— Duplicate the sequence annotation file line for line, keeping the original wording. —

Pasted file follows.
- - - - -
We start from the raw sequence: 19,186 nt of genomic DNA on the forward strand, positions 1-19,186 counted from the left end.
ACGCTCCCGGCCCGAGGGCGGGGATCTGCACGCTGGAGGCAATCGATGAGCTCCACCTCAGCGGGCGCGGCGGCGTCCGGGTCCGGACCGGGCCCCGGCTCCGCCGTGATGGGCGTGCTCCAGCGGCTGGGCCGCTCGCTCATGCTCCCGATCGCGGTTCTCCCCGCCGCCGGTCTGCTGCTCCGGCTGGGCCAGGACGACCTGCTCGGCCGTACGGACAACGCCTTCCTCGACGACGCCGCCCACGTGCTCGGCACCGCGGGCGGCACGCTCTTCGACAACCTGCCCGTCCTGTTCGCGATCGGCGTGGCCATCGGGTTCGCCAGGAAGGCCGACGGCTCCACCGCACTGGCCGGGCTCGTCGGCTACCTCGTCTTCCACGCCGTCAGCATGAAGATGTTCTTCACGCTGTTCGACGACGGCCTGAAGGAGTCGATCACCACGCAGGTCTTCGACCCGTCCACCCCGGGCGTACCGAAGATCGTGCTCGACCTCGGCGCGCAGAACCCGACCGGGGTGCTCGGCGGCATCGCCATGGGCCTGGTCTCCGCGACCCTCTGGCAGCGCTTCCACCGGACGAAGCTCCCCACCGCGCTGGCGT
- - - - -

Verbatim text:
We start from the raw sequence: 19,186 nt of genomic DNA on the forward strand, positions 1-19,186 counted from the left end.
ACGCTCCCGGCCCGAGGGCGGGGATCTGCACGCTGGAGGCAATCGATGAGCTCCACCTCAGCGGGCGCGGCGGCGTCCGGGTCCGGACCGGGCCCCGGCTCCGCCGTGATGGGCGTGCTCCAGCGGCTGGGCCGCTCGCTCATGCTCCCGATCGCGGTTCTCCCCGCCGCCGGTCTGCTGCTCCGGCTGGGCCAGGACGACCTGCTCGGCCGTACGGACAACGCCTTCCTCGACGACGCCGCCCACGTGCTCGGCACCGCGGGCGGCACGCTCTTCGACAACCTGCCCGTCCTGTTCGCGATCGGCGTGGCCATCGGGTTCGCCAGGAAGGCCGACGGCTCCACCGCACTGGCCGGGCTCGTCGGCTACCTCGTCTTCCACGCCGTCAGCATGAAGATGTTCTTCACGCTGTTCGACGACGGCCTGAAGGAGTCGATCACCACGCAGGTCTTCGACCCGTCCACCCCGGGCGTACCGAAGATCGTGCTCGACCTCGGCGCGCAGAACCCGACCGGGGTGCTCGGCGGCATCGCCATGGGCCTGGTCTCCGCGACCCTCTGGCAGCGCTTCCACCGGACGAAGCTCCCCACCGCGCTGGCGT